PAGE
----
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Vol. 8 - Issue 7
August 21, 2019


Appeals Court Says Coverage Counsel Cannot Be Adverse To Former Insurer Client


Plein v. USAA Casualty Insurance Company is not a coverage case per se.  However, it is likely to be of interest to CO readers.  It involves the ability of a lawyer to be adverse to a former client, specifically, an insurer client.  As a general rule, this is permitted under rules of professional conduct, so long as the current case, where the lawyer is adverse to the former client, is not “substantially related” to the lawyer’s prior representation.

The issue arose this way.  Attorney Joel Hanson filed a first party bad faith action, on behalf of the Pleins, against USAA.  It had to do with USAA’s handling of a fire claim.  The ins and outs of the bad faith claim are not important here.

A few months later, attorneys William Smart and Ian Birk, from the law firm Keller Rohrback LLP, associated with Attorney Hanson in the case against USAA.  To be clear, Smart and Birk were still working at Keller Rohrback.  They simply joined the Pleins’ team.

Here’s the rub.  Keller Rohrback had had a long relationship with USAA.  Over a decade, ending in 2017, at least eight attorneys at Keller Rohrback had represented USAA in at least 165 cases, including approximately 12 that involved bad faith.  Keller Rohrback was USAA’s primary law firm in Washington for bad faith.  The firm billed over 8,000 hours of work for USAA during the last two years of the representation.    

USAA objected to Keller Rohrback’s participation in the litigation based on this prior representation.  However, the Keller firm’s past work for USAA had not involved the Pleins and attorneys Smart and Birk had never been involved in Keller’s relationship with USAA.  The lawyers did not have any knowledge of attorney-client communications with USAA.

USAA sought disqualification of the attorneys.  The trial court said no: “The Plein matter is factually distinct from and not substantially related to [Keller]’s prior representation of USAA, and as a result, the firm’s representation of the Pleins is not a conflict under RPC [Rule of Professional Conduct] 1.9.”

[Rule 1.9 provides: “A lawyer who has formerly represented a client in a matter shall not thereafter represent another person in the same or a substantially related matter in which that person’s interests are materially adverse to the interests of the former client unless the former client gives informed consent, confirmed in writing.”]

The Washington appeals court reversed.  The court’s decision was guided by a comment to RPC 1.9: “Matters are ‘substantially related’ for purposes of this Rule if they involve the same transaction or legal dispute or if there otherwise is a substantial risk that confidential factual information as would normally have been obtained in the prior representation would materially advance the client’s position in the subsequent matter.”

For a host of reasons, the court concluded that the Plein matter was substantially related to the Keller firm’s prior representation of USAA.  Some of these are as follows:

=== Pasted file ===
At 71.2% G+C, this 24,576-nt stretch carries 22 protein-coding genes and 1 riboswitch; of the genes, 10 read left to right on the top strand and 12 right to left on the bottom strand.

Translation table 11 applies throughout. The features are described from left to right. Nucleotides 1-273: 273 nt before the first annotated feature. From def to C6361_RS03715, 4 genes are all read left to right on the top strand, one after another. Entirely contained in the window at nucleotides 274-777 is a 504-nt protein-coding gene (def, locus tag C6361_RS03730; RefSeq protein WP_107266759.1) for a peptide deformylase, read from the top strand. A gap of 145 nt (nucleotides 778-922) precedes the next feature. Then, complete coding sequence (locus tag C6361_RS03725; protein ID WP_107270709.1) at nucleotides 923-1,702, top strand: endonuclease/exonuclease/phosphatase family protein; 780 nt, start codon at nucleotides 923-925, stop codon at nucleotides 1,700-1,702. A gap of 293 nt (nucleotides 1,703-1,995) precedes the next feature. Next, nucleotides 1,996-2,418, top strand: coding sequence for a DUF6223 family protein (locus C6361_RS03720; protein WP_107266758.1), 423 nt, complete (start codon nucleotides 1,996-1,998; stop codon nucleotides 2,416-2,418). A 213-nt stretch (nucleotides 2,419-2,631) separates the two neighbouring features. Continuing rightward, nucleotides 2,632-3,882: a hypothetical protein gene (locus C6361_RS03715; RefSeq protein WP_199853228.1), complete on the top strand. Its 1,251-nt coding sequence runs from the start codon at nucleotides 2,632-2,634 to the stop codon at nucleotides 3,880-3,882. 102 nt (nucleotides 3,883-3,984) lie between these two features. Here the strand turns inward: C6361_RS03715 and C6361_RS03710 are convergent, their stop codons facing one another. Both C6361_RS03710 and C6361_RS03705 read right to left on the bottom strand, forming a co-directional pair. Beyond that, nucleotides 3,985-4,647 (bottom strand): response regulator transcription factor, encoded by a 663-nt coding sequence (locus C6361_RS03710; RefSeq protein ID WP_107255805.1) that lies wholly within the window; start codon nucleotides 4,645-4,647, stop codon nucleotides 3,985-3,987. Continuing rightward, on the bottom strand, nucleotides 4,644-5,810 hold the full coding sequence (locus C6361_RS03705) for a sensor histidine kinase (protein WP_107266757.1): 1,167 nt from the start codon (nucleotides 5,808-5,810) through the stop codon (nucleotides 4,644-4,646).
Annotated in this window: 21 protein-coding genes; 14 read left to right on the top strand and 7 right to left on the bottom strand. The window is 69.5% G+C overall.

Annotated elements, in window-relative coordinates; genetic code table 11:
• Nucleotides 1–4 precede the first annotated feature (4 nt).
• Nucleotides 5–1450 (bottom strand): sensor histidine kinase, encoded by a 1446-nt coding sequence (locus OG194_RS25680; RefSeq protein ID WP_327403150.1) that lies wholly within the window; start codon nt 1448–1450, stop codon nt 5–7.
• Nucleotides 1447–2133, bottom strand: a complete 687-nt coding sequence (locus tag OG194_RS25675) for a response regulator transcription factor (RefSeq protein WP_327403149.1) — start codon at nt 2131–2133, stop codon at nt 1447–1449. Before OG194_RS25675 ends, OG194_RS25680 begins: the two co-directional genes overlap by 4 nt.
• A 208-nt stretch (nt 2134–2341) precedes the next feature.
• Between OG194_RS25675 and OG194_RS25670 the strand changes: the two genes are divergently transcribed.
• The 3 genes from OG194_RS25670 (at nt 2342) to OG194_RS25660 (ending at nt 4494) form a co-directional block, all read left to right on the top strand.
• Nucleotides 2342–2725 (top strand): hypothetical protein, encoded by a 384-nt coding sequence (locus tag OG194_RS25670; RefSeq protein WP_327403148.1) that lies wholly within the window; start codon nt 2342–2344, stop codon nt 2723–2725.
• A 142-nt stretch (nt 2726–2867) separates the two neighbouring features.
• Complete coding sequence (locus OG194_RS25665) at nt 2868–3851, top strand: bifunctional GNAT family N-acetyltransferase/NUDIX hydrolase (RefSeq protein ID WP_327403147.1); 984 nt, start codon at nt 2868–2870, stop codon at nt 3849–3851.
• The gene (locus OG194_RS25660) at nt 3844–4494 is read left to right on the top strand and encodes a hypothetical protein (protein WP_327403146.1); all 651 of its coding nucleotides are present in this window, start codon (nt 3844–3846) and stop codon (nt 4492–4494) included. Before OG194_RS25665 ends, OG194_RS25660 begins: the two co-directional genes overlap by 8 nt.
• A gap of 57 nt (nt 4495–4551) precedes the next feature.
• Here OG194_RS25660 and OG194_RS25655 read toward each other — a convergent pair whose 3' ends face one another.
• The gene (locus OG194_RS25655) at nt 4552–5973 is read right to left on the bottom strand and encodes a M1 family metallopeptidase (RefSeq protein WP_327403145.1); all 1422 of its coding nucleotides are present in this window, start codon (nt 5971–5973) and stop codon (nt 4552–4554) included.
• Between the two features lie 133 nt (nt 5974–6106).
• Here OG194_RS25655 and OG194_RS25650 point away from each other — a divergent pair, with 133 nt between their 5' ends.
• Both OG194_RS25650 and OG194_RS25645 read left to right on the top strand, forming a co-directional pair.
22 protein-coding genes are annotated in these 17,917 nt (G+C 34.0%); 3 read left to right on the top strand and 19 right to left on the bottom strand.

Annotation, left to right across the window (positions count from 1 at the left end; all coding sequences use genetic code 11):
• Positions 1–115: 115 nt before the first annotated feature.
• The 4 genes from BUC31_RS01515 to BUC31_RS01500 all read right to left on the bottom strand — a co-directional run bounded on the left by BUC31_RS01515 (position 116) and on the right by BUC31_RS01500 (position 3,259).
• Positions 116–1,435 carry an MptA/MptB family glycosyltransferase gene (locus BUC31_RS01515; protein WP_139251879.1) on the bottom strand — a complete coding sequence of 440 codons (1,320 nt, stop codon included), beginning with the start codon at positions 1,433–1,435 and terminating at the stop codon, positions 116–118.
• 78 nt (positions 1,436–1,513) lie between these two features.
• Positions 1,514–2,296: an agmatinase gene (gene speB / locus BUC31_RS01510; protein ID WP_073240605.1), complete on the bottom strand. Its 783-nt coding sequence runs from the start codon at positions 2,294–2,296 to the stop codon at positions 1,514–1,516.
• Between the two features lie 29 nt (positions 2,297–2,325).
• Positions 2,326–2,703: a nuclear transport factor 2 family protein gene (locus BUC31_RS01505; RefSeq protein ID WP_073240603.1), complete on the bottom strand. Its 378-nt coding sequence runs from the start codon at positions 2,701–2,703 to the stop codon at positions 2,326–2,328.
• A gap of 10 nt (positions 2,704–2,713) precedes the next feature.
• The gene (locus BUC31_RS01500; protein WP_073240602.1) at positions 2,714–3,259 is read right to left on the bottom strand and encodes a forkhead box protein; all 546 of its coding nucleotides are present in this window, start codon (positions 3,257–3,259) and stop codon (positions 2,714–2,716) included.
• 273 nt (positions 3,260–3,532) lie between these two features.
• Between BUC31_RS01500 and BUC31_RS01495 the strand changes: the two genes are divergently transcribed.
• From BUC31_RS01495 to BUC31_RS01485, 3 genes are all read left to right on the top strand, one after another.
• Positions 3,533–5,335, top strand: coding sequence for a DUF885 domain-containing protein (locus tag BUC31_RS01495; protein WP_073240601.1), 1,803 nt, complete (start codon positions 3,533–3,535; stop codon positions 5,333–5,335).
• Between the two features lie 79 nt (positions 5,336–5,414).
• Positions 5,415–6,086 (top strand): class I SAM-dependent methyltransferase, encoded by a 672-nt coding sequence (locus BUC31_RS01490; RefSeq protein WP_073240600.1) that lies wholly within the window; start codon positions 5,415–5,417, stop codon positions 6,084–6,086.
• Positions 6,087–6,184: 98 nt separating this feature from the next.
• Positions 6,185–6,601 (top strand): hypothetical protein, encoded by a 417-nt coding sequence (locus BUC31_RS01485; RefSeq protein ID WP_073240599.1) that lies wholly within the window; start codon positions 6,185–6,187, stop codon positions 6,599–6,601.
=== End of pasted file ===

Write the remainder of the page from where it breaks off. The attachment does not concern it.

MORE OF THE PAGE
• “Keller learned significant confidential information about USAA's strategies for bad faith litigation.”
  • “According to USAA, it trusted Keller attorneys ‘with direct access to confidential and proprietary business information of USAA CIC and its affiliated companies’ including, confidential claims handling materials, thought processes of adjusters and in-house attorneys, business and litigation philosophies, and strategies such as ‘approaches to settlement discussions, motion practice, case analysis, defenses, witness meetings, witness preparation, trial preparation, and discovery both on a case-by-case and institutional, company-wide level.”
  • Keller also participated in seminars as part of enterprise-wide strategic discussions where attorneys became privy to ‘proprietary information including litigation approach and strategies that has only been shared with a limited group of all of the law firms nationally representing USAA CIC and its affiliate companies in alleged bad faith litigation across the United States.’  And Keller attorneys had electronic login credentials to certain internal proprietary and confidential documents concerning insurance bad faith litigation, ‘including document repositories holding attorney-client information and electronic claim databases.’”
  • “[T]he temporal proximity of the prior representation affects the analysis of risk to the former client. ‘Information acquired in a prior representation may have been rendered obsolete by the passage of time.’ RPC 1.9 cmt. 3. Here, Keller agreed to represent the Pleins within three months of the end of its relationship with USAA. This short time frame provides scant opportunity for obsolescence, particularly given the extent—in substance and duration—of the prior representation.”

Thus, the court concluded that the Keller firm’s representation of the Pleins generated “a substantial risk that USAA’s confidential information would materially advance the Pleins’ position.”  The court held that there was a conflict of interest under RPC 1.9(a) and attorneys Smart and Birk and the Keller Rohrback firm were disqualified from representing the Pleins.



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